Interview with David Laborier: Jazz always has been a music of external influences: Video


Jazz interview with jazz guitarist, composer and arranger David Laborier. An interview by email in writing. 

JazzBluesNews.Space: – First let’s start with where you grew up, and what got you interested in music?

David Laborier: – I was born and grew up in Luxembourg and started playing guitar at age 13, which is relatively late. This was 1988 and the beginnings of MTV. I really got into bands like Dire Straits and Pink Floyd. That’s what really got me interested in playing the electric guitar. As I grew up in a family of professional classical musicians (both my parents were orchestra players), the first instrument I got was a classical guitar. At age 15, I ended getting my first electric guitar and that’s when I really got hooked and practiced every spare minute I had.

JBN.S: – What got you interested in picking up the guitar? What teacher or teachers helped you progress to the level of playing you have today? What made you choose the guitar?

DL: – As I said, seeing bands on MTV was a huge influence. At first, I was really into rock, heavy metal, etc… I used to learn guitar parts note for note from records. Then, at age 18, I entered the jazz department of the Conservatoire de la Ville de Luxembourg, with blegian guitarist Jacques Pirotton. This is where I started to grow a serious interest in Jazz. A couple years later, I enrolled at Berklee College of Music, where I studied with the late Garrison Fewell, guitarist John Thomas, as well as guitar great Richie Hart. All three were a huge influence on me and made me discover the rich repertoire of jazz guitar.

JBN.S: – How did your sound evolve over time? What did you do to find and develop your sound?

DL: – My musical taste is very varied and I think this reflects in my playing. I have always checked out a large variety of jazz players and tried to emulate them on my instrument. I think trying to develop a sound on the instrument is crucial to playing jazz. A lot of it comes from listening to as much music as you can, but perfecting technique on the instrument is as important. That is what pushes me on a daily basis. Meeting and playing with as many great musicians as you can also greatly influences your sound. And then there is this fascination for all players that sound like everything they do is completely effortless. This seemingly unachievable goal probably is the biggest drive behind everything I try to do on the instrument.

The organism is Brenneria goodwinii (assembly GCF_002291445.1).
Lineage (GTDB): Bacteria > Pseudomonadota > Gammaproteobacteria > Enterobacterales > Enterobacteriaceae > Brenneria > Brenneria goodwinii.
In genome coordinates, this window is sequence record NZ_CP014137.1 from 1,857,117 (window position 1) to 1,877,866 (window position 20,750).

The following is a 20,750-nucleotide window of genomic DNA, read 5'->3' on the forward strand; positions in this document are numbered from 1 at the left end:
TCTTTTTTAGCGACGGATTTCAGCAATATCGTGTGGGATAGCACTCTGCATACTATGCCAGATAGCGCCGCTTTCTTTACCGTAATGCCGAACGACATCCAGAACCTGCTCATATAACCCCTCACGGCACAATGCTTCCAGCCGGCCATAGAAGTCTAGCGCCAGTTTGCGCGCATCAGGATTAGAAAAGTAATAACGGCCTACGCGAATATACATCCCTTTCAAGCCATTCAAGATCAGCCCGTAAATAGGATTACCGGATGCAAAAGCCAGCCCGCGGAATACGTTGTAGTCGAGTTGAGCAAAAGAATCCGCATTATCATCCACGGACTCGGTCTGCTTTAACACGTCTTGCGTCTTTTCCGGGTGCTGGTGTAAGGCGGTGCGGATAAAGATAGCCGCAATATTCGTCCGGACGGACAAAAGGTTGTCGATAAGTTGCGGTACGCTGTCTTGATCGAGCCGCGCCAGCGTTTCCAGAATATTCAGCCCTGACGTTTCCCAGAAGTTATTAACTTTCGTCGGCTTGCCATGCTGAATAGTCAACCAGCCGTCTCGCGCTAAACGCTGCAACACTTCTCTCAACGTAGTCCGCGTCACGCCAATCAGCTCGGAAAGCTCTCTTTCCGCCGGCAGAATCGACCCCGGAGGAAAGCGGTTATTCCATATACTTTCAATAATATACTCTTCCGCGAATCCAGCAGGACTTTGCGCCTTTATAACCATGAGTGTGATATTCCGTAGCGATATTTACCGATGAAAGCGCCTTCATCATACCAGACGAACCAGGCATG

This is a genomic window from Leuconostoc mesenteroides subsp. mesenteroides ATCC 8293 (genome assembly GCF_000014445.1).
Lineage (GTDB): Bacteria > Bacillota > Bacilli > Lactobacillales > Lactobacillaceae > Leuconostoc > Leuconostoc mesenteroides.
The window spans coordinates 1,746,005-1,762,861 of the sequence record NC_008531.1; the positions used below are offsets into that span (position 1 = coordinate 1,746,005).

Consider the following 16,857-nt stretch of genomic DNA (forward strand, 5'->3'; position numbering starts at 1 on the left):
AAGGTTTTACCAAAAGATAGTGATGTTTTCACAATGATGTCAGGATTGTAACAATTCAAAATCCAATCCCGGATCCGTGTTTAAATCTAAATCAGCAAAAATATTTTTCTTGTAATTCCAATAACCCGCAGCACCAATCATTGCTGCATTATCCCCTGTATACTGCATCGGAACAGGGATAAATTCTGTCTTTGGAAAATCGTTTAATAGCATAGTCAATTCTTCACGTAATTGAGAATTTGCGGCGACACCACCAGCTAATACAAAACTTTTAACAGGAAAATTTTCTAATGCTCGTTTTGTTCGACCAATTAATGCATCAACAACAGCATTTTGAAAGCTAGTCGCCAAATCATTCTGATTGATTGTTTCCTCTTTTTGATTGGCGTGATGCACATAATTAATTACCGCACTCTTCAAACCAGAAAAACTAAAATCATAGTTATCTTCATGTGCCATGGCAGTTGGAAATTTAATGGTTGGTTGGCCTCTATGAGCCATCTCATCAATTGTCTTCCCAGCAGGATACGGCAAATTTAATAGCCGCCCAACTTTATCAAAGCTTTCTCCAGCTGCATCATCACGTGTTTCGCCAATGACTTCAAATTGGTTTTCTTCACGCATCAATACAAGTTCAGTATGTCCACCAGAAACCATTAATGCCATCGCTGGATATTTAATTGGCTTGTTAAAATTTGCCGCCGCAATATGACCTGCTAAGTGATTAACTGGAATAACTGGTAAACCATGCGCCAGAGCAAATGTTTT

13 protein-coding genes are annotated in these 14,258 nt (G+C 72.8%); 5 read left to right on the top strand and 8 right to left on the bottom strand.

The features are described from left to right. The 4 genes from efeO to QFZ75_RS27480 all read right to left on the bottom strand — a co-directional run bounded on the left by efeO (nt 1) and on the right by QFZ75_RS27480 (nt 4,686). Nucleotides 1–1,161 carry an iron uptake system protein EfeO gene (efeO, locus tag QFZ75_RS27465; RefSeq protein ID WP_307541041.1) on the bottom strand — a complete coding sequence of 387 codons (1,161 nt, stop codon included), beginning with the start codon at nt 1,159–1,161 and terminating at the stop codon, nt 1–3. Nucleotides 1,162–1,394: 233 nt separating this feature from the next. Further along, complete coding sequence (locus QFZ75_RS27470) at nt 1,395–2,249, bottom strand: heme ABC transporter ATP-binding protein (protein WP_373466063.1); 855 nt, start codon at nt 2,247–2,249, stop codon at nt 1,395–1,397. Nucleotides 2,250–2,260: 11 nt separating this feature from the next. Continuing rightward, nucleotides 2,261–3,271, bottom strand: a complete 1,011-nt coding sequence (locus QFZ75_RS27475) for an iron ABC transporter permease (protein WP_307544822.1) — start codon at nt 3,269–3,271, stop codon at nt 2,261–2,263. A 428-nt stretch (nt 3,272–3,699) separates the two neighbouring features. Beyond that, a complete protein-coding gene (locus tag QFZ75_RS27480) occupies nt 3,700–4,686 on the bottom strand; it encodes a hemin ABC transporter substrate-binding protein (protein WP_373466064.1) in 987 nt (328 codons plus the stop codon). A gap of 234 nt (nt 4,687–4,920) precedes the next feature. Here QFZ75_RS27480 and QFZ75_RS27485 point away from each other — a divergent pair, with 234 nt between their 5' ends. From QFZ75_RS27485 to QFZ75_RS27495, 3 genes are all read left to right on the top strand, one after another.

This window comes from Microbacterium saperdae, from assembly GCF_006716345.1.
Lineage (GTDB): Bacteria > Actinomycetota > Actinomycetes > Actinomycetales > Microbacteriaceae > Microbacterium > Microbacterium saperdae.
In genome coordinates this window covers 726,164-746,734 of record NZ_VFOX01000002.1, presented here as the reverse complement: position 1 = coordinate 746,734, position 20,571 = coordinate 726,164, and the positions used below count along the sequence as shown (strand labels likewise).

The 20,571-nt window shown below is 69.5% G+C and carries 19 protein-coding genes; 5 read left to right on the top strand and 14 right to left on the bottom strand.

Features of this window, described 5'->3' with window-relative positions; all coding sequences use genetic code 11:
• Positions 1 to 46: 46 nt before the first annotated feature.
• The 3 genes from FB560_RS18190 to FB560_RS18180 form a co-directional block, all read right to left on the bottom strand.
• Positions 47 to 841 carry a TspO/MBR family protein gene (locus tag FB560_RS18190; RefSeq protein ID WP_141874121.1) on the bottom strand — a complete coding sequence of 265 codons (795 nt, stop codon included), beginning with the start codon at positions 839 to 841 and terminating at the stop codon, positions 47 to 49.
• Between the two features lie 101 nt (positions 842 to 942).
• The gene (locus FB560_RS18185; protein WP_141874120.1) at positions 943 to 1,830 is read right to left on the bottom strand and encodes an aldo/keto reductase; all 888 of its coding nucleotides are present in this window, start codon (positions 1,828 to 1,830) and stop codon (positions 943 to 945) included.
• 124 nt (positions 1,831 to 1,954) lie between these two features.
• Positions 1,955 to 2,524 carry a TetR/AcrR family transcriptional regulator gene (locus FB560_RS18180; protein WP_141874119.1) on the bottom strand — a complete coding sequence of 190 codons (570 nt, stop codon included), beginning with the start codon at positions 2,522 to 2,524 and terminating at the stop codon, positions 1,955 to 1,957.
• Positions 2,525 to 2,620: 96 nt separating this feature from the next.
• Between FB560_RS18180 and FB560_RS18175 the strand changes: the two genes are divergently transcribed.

JBN.S: – What practice routine or exercise have you developed to maintain and improve your current musical ability especially pertaining to rhythm?

DL: – I like to see practice routine as a way to cover everything you need to express yourself on your instrument in the given amount of daily practice time that is at your disposal. Especially the things you don’t know how to do and that are not at your fingertips in an automatic way. This is what I also tell my students. Choose 4-5 things you would like to improve and split up your daily practice time over those 4-5 things evenly, so you make sure you get to them every single day. Rhythm and groove have to be at the center of any exercise, as they are a central part of jazz music. Nowadays, modern technology allows us to use anything from very sophisticated metronomes, to drum machines and very organic loops, which can make the practice routine as fun as you wish.

JBN.S: – Which harmonies and harmonic patterns do you prefer now? You’re playing is very sensitive, deft, it’s smooth, and I’d say you drift more toward harmony than dissonance. There is some dissonance there, but you use it judiciously. Is that a conscious decision or again, is it just an output of what goes in?

DL: – This entirely depends on the nature of the project I’m working on. The musical choices one makes have to be guided by the context. As far as the use of dissonance goes, I’m yet to be part of a project that goes to extremes as far as dissonant sounds, effects, etc… Maybe in the future…